On July 7, 2023, the Centers for Medicare and Medicaid Services (CMS) released the proposed rule, Hospital Outpatient Prospective Payment System: Remedy for 340B-Acquired Drugs Purchased for Calendar Years 2018–2022, to address how CMS plans to restore payments to hospitals affected by prior CMS policy to reduce Medicare payments on 340B drugs for most 340B hospitals paid under the Outpatient Prospective Payment System (OPPS) from January 1, 2018, through September 27, 2022.
CMS intends to implement two key adjustments to remedy the 340B reimbursement rate reductions. First, CMS proposes to make one lump-sum payment to affected 340B hospitals based on the difference between what individual affected hospitals were paid at the reduced payment rate of average sales price (ASP) minus 22.5% and what the hospitals would have been paid at the full OPPS rate of ASP plus 6%. CMS estimates the total amount of these lump-sum payments to be approximately $9 billion. Second, CMS proposes to recoup $7.8 billion in corresponding “budget neutrality” payments made on all other items and services to all hospitals paid under OPPS through a 0.5% annual reduction in the OPPS conversion factor beginning in calendar year (CY) 2025.
Comments for the proposed rule are due September 5, 2023.
We previously analyzed the 340B payment reductions and litigation in a series of articles:
Beginning in 2018, CMS implemented a reduction to payments for 340B drugs to most 340B hospitals reimbursed by Medicare under OPPS, lowering the reimbursement amounts from ASP plus 6% to ASP minus 22.5%. Prospective payment system (PPS)-exempt cancer hospitals, PPS-exempt children’s hospitals and rural sole community hospitals are paid under OPPS, but were not subject to the payment cuts.
As required by the Social Security Act, the payment reduction was implemented in a “budget neutral” manner, such that the estimated amount of the OPPS payment reduction for 340B drugs was used to increase payments on other items and services paid to all hospitals under OPPS. The 340B payment cuts were immediately subject to litigation, for which additional information can be found in the above-referenced articles. Ultimately, the US Supreme Court found that the 340B payment cuts were not consistent with federal laws governing Medicare payments for drugs under OPPS and the payment rule was vacated.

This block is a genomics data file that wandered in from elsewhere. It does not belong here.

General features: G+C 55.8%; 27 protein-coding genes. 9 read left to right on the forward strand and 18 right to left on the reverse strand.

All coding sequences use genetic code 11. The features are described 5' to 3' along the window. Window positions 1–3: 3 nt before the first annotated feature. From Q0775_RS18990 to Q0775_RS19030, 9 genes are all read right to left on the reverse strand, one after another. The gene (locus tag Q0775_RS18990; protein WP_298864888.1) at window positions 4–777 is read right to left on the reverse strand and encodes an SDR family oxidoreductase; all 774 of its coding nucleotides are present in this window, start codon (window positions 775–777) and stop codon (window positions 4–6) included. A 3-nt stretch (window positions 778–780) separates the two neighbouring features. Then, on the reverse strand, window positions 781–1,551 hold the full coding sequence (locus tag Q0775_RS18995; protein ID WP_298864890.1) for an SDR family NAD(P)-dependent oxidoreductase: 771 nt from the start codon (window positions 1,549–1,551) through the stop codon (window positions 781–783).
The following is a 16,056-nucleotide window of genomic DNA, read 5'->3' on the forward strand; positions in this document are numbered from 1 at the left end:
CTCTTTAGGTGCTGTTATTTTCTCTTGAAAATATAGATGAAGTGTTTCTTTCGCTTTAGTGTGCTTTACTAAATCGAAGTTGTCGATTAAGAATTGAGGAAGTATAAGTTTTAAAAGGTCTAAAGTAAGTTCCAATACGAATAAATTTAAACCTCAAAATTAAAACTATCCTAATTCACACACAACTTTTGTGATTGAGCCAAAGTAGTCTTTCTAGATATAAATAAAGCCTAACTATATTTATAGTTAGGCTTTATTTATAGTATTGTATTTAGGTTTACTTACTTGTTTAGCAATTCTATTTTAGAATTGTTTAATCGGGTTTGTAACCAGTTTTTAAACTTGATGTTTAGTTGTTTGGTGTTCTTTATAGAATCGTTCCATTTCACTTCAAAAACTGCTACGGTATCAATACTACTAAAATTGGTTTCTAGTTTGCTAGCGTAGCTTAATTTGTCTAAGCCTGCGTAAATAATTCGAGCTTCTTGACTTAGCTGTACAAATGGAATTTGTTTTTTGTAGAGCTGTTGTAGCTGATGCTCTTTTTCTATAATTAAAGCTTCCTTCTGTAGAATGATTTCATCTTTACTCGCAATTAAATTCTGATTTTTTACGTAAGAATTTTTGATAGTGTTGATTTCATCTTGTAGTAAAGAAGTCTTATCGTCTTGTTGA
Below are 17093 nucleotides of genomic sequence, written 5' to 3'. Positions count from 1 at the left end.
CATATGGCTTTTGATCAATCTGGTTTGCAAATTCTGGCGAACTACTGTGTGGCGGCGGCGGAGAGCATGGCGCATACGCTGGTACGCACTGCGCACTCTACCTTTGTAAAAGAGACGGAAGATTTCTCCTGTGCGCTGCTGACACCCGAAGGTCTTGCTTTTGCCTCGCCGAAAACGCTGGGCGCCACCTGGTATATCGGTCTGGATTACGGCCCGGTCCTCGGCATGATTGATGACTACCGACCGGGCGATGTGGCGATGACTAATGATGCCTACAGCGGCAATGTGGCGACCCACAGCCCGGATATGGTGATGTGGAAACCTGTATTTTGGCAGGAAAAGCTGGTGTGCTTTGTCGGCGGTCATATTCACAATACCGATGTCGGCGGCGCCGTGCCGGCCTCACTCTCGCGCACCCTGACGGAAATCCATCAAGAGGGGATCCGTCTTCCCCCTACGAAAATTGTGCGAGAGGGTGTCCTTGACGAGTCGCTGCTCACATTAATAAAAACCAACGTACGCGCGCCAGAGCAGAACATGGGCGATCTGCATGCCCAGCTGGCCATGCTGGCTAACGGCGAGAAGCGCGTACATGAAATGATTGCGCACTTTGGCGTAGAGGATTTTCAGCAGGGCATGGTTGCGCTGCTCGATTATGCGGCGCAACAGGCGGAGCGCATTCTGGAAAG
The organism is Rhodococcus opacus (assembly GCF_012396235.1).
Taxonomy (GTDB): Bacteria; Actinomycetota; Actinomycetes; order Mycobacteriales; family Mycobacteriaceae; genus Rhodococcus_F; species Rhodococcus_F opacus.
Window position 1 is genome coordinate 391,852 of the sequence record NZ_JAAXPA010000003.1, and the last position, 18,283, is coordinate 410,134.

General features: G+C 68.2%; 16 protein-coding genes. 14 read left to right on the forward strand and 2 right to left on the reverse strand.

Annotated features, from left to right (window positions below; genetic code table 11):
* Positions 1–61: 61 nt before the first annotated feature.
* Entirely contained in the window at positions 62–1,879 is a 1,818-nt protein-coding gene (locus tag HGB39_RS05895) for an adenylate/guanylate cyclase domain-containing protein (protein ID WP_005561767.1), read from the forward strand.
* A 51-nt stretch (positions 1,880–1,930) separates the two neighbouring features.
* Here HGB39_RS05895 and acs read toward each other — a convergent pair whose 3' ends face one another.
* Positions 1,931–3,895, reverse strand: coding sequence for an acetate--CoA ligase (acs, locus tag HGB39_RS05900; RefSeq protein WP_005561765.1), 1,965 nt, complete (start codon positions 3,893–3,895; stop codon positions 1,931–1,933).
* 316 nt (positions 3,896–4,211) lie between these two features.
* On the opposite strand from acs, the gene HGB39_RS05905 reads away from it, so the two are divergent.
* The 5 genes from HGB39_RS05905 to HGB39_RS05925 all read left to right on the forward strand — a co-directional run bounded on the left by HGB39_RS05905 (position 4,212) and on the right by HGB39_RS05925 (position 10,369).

In the 2023 OPPS Final Rule, CMS finalized its proposal to return payments for 340B drugs to the full OPPS payment rate of ASP plus 6%. However, the 2023 OPPS Final Rule did not address remedies for payments made between 2018 and 2022. This proposed rule is intended to address the outstanding issue of remedies.
Remedy for the 340B-Acquired Drug Payment Policy for CYs 2018–2022 Proposed Rule: Lump Sum
In this proposed rule, CMS proposes a remedy for the historical 340B payment reduction in two parts: (i) one lump-sum payment to each affected 340B hospital, which covers the difference in what the hospital was paid under the reduced payment rate for 340B drugs and what it should have been paid under the full OPPS payment rate; and (ii) a decrease in the OPPS conversion factor by 0.5% each year for most hospitals paid under OPPS, beginning in CY 2025, until the amount of payments under the reduced conversion factor offsets the amount of the increased budget neutrality payments made in connection with the reduced 340B drug payments.